- This past June, New York City became the largest city to use ranked choice voting.
- The Board of Elections messed up on messaging and tabulation, but in the end the system worked.
- While the mayor race was a fiasco, ranked choice was huge for contentious city council races.
- See more stories on Insider’s business page.
Ranked-choice voting worked as intended, but its New York City debut didn’t go off without a few hitches.
Ranked-choice voting is a type of ballot that asks voters to list their choices — In New York’s case, five — in their order of preference. When the votes are in, the lowest-ranked candidate has their ballots reallocated to their voters’ second choices, and then so on and so forth until someone breaks 50%. This means a second runoff election is unnecessary — the runoff is done instantly — and that the winner with the broadest support eventually wins.
For the 2021 mayor race, Democrats had a long list of options, but the most popular candidates were Eric Adams, Maya Wiley, Kathryn Garcia, Andrew Yang, Scott Stringer, Ray McGuire, Dianne Morales, and Shaun Donovan.
Some voters may have found themselves doing more homework than they anticipated ahead of filling out their five choices for mayor in the Democratic primary. Still, the elimination system worked exactly as it was to once it became clear no one would finish the first round as an outright winner with at least 50% of the vote.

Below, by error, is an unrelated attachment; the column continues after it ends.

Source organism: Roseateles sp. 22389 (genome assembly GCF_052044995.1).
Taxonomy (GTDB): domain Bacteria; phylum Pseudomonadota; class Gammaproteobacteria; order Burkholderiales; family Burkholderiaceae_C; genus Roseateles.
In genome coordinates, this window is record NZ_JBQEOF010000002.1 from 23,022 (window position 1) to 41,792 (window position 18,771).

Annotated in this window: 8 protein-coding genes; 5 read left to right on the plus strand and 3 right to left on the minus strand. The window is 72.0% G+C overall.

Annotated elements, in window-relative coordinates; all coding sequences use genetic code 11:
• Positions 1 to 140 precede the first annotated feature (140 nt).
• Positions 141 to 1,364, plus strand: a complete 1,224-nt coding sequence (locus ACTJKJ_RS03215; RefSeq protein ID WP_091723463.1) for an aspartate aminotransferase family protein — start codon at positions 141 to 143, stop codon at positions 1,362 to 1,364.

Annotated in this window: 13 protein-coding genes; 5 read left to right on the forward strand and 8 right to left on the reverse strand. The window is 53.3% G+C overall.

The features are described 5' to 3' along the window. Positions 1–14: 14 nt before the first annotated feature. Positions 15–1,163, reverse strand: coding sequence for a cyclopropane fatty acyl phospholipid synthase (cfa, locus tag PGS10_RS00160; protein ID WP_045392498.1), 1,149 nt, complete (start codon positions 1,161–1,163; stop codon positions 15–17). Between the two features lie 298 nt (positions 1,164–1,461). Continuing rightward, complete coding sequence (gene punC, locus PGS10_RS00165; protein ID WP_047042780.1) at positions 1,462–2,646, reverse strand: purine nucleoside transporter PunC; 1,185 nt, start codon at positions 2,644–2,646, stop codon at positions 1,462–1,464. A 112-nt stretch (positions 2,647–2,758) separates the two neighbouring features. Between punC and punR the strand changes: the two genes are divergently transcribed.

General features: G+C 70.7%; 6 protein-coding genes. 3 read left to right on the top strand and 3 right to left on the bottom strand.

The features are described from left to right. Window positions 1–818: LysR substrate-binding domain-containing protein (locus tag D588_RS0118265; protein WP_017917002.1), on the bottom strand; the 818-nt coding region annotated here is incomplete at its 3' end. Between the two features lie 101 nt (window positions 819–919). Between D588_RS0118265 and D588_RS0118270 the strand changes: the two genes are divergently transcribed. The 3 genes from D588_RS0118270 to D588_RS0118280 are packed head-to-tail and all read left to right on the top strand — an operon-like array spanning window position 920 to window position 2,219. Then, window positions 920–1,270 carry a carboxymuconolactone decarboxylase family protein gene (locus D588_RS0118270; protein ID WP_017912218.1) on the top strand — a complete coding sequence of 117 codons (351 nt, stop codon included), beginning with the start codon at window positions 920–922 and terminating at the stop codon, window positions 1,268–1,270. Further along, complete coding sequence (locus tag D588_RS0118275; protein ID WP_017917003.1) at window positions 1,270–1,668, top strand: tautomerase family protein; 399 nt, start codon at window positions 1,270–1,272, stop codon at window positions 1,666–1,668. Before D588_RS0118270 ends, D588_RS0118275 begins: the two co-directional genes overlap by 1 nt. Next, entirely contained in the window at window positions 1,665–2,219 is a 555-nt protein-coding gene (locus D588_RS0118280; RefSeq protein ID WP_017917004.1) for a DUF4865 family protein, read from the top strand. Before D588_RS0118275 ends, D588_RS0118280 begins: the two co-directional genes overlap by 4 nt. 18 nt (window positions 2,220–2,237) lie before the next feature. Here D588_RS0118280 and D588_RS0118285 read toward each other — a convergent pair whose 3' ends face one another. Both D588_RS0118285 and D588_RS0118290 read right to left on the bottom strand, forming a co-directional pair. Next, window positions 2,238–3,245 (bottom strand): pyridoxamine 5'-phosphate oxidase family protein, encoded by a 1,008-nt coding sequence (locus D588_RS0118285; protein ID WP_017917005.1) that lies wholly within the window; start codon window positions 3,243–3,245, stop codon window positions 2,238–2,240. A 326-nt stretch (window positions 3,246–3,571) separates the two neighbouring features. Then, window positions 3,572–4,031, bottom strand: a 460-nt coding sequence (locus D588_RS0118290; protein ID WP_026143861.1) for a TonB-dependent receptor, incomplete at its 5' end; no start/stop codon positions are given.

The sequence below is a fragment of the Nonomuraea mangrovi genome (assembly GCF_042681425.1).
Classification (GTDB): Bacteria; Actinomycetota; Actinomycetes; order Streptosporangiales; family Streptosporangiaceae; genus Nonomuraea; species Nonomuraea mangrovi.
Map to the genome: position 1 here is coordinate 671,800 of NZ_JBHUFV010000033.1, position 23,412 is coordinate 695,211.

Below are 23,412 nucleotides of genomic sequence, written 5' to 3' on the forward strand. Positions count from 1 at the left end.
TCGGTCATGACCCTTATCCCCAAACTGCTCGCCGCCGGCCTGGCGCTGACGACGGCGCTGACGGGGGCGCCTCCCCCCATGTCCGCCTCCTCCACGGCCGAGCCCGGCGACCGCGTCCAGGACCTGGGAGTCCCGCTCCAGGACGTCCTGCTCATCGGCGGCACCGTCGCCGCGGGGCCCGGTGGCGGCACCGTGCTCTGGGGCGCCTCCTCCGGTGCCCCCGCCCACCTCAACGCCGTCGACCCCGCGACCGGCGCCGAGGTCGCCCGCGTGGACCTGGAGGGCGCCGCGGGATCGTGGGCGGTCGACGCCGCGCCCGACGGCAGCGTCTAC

The real drama and chaos that came with counting the votes was solely the result of an underprepared City Board of Elections, not an inherent feature of the ranked-choice systemGotham voters approved in 2019.
1. Ranked-choice worked, but in the process illustrated how divided New York City’s Democratic voters are
At a rather unprecedented scale in American politics, ranked-choice voting showed how a divided party could choose a candidate if enough voters indicated they could at least live with their second, third, fourth, or fifth choice.
Of the approximately 937,000 votes cast, only 139,459 ballots became “exhausted” by the final round, meaning that only about 15% of voters did not rank either of the final two contenders — former NYPD officer currently serving as Brooklyn borough president Eric Adams and former City Sanitation Commissioner Kathryn Garcia.
Ranked-choice voting also had nothing to do with the lackluster showing among further left candidates in the race. Voters were left split after City Comptroller Scott Stringer locked up most of the key progressive endorsements early on, only to have his campaign sink to fifth place .
It was Stringer’s lack of charisma, unoriginal messaging, and a pair of sexual assault allegations — both of which he denies — that sunk his campaign. Stringer’s demise left the progressive wing of the party adrift with minimal options, and it was far too late in the cycle to effectively consolidate around any of them, despite a strong late push from Maya Wiley.
2. Some candidates eventually played strategically, but probably too late in the game. They’ll be better next time
Key to Garcia making it until the final round was a gamble she took late in the campaign by appearing at events with Andrew Yang, who finished in fourth.
Garcia had won a critical endorsement from The New York Times editorial board but was still running in third place through most of the early rounds. Once Yang was out of the race, enough of his voters ranked Garcia second that she was able to vault over Wiley and compete with Adams for the top spot, ultimately falling fewer than 10,000 votes short.